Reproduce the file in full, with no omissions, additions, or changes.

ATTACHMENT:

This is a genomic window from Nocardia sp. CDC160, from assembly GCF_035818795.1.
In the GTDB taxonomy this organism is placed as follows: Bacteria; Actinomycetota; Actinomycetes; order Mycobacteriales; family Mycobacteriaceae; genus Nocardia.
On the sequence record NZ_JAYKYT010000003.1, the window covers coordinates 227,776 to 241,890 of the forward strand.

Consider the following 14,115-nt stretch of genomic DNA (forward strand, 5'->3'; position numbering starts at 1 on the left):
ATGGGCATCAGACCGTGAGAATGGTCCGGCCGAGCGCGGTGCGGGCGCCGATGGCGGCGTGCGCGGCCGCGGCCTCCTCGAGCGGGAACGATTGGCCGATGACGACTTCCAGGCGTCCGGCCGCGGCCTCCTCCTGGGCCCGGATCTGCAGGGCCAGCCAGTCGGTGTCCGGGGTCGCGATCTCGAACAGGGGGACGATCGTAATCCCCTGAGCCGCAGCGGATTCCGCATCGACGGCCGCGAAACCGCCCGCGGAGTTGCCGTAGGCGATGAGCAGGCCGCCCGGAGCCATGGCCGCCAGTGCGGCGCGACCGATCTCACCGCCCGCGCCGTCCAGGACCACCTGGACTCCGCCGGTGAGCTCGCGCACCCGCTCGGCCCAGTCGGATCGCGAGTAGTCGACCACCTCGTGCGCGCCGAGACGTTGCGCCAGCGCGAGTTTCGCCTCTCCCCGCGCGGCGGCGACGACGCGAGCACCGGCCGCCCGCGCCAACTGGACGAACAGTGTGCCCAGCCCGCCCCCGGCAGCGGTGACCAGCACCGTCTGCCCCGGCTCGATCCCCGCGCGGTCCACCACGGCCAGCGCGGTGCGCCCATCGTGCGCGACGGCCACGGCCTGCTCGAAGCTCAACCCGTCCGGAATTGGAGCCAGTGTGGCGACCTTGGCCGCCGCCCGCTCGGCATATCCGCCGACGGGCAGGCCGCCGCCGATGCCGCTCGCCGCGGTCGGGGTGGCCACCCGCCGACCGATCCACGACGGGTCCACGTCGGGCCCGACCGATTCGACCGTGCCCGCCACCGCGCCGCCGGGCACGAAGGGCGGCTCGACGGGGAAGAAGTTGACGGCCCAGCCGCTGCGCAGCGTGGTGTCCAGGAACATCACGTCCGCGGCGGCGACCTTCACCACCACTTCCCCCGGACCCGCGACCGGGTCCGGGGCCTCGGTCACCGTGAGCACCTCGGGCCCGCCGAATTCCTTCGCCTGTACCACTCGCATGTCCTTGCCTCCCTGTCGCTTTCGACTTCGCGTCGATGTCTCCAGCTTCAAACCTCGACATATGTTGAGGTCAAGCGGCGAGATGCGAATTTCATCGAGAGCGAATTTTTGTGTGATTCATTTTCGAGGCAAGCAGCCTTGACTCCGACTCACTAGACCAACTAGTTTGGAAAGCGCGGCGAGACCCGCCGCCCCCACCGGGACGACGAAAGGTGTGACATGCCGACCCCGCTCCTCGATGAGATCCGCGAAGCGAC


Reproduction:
This is a genomic window from Nocardia sp. CDC160, from assembly GCF_035818795.1.
In the GTDB taxonomy this organism is placed as follows: Bacteria; Actinomycetota; Actinomycetes; order Mycobacteriales; family Mycobacteriaceae; genus Nocardia.
On the sequence record NZ_JAYKYT010000003.1, the window covers coordinates 227,776 to 241,890 of the forward strand.

Consider the following 14,115-nt stretch of genomic DNA (forward strand, 5'->3'; position numbering starts at 1 on the left):
ATGGGCATCAGACCGTGAGAATGGTCCGGCCGAGCGCGGTGCGGGCGCCGATGGCGGCGTGCGCGGCCGCGGCCTCCTCGAGCGGGAACGATTGGCCGATGACGACTTCCAGGCGTCCGGCCGCGGCCTCCTCCTGGGCCCGGATCTGCAGGGCCAGCCAGTCGGTGTCCGGGGTCGCGATCTCGAACAGGGGGACGATCGTAATCCCCTGAGCCGCAGCGGATTCCGCATCGACGGCCGCGAAACCGCCCGCGGAGTTGCCGTAGGCGATGAGCAGGCCGCCCGGAGCCATGGCCGCCAGTGCGGCGCGACCGATCTCACCGCCCGCGCCGTCCAGGACCACCTGGACTCCGCCGGTGAGCTCGCGCACCCGCTCGGCCCAGTCGGATCGCGAGTAGTCGACCACCTCGTGCGCGCCGAGACGTTGCGCCAGCGCGAGTTTCGCCTCTCCCCGCGCGGCGGCGACGACGCGAGCACCGGCCGCCCGCGCCAACTGGACGAACAGTGTGCCCAGCCCGCCCCCGGCAGCGGTGACCAGCACCGTCTGCCCCGGCTCGATCCCCGCGCGGTCCACCACGGCCAGCGCGGTGCGCCCATCGTGCGCGACGGCCACGGCCTGCTCGAAGCTCAACCCGTCCGGAATTGGAGCCAGTGTGGCGACCTTGGCCGCCGCCCGCTCGGCATATCCGCCGACGGGCAGGCCGCCGCCGATGCCGCTCGCCGCGGTCGGGGTGGCCACCCGCCGACCGATCCACGACGGGTCCACGTCGGGCCCGACCGATTCGACCGTGCCCGCCACCGCGCCGCCGGGCACGAAGGGCGGCTCGACGGGGAAGAAGTTGACGGCCCAGCCGCTGCGCAGCGTGGTGTCCAGGAACATCACGTCCGCGGCGGCGACCTTCACCACCACTTCCCCCGGACCCGCGACCGGGTCCGGGGCCTCGGTCACCGTGAGCACCTCGGGCCCGCCGAATTCCTTCGCCTGTACCACTCGCATGTCCTTGCCTCCCTGTCGCTTTCGACTTCGCGTCGATGTCTCCAGCTTCAAACCTCGACATATGTTGAGGTCAAGCGGCGAGATGCGAATTTCATCGAGAGCGAATTTTTGTGTGATTCATTTTCGAGGCAAGCAGCCTTGACTCCGACTCACTAGACCAACTAGTTTGGAAAGCGCGGCGAGACCCGCCGCCCCCACCGGGACGACGAAAGGTGTGACATGCCGACCCCGCTCCTCGATGAGATCCGCGAAGCGAC